2016 NOC: 4212
Average Wage
$23.98
Per Hour
Average Salary
$41,099.00
Per Year
Average Hours
32
Per Week
Average Months on Payroll
12
Survey Methodology Survey Analysis

Source
2021 Alberta Wage and Salary Survey

NOC 4212 Wage Profile

Unless otherwise noted, the data shown here is for all industries and all regions in Alberta.

All wage estimates are hourly except where otherwise indicated. Wages and salaries do not include overtime hours, tips, benefits, profit shares, bonuses (unrelated to production), and other forms of compensation.

To see the full survey data for this NOC group, visit the wage profile.

Other wage sources
To make an informed wage and salary decision, research other wage sources [pdf] to supplement this data.

B: Good Reliability
Data Reliability Code Definition

Good Reliability, represents a CV of between 6.01% and 15.00% and/or fewer than 30 survey observations and/or if survey observations represent less than 50% of all estimated employment for the occupation.


Hourly Wage

For full-time and part-time employees
  • Low
  • High
  • Average
  • Median
Starting
Overall
Top

Hourly Wage

For full-time and part-time employees
Wages* Low (5th percentile) High (95th percentile) Average Median
Starting $15.00 $35.54 $21.05 $18.00
Overall $15.84 $45.60 $23.98 $20.20
Top $18.00 $47.29 $26.99 $23.69

Swipe left and right to view all data. Scroll left and right to view all data.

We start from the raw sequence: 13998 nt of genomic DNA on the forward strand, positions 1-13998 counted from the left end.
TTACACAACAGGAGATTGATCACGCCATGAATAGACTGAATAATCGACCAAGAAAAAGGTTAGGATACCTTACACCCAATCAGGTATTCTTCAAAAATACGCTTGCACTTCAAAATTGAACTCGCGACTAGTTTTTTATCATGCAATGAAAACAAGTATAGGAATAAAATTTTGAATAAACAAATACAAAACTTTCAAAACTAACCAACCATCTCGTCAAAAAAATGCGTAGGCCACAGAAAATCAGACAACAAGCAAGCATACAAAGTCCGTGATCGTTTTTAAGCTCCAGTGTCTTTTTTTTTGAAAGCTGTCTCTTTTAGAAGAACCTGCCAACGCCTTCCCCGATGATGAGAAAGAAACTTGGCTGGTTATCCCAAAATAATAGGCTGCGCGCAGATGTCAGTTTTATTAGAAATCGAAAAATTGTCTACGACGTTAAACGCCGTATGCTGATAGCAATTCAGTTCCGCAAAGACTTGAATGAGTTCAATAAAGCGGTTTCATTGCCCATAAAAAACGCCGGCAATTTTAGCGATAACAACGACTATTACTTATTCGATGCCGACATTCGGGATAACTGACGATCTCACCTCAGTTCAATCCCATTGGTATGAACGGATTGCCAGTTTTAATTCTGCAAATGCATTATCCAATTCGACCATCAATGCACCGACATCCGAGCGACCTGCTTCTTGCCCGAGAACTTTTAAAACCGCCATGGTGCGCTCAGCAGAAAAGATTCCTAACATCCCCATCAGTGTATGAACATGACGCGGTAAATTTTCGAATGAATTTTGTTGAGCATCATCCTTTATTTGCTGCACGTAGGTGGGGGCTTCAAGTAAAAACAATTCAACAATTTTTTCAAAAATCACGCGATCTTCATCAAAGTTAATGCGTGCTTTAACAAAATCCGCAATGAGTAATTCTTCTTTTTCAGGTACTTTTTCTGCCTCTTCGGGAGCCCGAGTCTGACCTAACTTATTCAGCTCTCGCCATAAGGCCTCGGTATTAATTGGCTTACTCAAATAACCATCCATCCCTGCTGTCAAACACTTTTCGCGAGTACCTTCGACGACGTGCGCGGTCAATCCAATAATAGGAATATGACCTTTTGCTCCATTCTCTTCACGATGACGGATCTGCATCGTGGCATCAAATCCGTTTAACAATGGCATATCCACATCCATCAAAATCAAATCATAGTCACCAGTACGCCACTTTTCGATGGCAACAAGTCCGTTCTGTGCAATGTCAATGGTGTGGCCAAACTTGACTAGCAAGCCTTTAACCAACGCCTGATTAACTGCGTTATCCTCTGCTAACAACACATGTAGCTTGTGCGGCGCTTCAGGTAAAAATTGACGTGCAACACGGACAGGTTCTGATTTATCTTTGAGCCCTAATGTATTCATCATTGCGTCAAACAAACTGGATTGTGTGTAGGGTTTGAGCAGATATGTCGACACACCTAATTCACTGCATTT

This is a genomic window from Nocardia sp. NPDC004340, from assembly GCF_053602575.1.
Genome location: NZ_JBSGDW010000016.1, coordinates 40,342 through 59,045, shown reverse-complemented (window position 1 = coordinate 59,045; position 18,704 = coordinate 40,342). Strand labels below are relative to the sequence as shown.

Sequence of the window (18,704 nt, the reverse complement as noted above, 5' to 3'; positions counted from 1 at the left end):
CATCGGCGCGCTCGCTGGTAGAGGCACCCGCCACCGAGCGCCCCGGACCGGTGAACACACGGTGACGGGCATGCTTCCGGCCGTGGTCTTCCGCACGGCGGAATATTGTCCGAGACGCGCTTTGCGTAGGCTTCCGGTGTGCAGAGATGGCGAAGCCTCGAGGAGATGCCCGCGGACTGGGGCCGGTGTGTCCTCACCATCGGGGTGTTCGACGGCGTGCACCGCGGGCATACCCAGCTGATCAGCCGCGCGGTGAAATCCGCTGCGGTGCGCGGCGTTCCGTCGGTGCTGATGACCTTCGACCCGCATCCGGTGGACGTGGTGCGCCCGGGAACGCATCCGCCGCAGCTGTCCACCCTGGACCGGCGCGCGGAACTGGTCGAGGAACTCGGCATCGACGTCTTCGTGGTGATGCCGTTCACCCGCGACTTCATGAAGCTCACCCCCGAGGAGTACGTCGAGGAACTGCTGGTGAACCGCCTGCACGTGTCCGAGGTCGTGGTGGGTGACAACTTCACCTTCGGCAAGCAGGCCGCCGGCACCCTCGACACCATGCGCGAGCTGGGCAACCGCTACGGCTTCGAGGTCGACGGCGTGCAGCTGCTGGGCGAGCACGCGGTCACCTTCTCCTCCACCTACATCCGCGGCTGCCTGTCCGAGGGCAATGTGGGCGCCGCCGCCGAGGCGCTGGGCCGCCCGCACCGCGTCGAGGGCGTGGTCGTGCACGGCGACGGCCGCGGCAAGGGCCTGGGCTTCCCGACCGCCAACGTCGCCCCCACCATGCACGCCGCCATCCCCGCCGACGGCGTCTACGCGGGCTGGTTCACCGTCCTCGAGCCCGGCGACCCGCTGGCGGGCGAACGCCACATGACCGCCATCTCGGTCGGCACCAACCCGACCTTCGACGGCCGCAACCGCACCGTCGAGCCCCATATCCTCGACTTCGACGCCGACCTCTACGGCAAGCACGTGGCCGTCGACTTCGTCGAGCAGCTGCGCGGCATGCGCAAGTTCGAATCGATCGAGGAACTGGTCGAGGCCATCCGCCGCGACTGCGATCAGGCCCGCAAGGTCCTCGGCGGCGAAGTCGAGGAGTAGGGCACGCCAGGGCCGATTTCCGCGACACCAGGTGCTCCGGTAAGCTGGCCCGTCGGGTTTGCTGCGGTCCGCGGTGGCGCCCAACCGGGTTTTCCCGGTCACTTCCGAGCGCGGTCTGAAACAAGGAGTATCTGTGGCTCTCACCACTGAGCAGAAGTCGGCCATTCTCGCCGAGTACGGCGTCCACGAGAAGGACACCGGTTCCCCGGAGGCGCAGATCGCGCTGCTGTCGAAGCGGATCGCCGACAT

* All wage estimates are hourly except where otherwise indicated. Wages and salaries do not include overtime hours, tips, benefits, profit shares, bonuses (unrelated to production) and other forms of compensation.

Pay brackets for hourly wages

  • Starting pay: average pay offered for entry-level positions
  • Overall pay: average pay across all employees in this occupation
  • Top pay: average pay offered to top-paid employees

Industry Information

Public Administration
Finance, Insurance, Real Estate, Leasing
Educational Services
ALL INDUSTRIES
Other Services (Repair, Personal Services and Related)
Health Care & Social Assistance
Information, Culture, Recreation

Skills Shortage

Employers that Recruited in the Last 2 Years
55%
55%)
Recruiting Employers that Experienced Hiring Difficulties
20%
20%
Employers with Unfilled Vacancies of over 4 Months
8%
8%
Vacancy Rate
10%
Related Post-Secondary Field of Study
  • Health Care and Medical Sciences
Other Sources of Information
Updated Mar 31, 2018

Alberta Council of Disability Services website: www.acds.ca

Health Sciences Association of Alberta (HSAA) website: www.hsaa.ca

Get information and referrals about career, education, and employment options from Alberta Supports.

Updated Mar 31, 2018. The information contained in this profile is current as of the dates shown. Salary, employment outlook, and educational program information may change without notice. It is advised that you confirm this information before making any career decisions.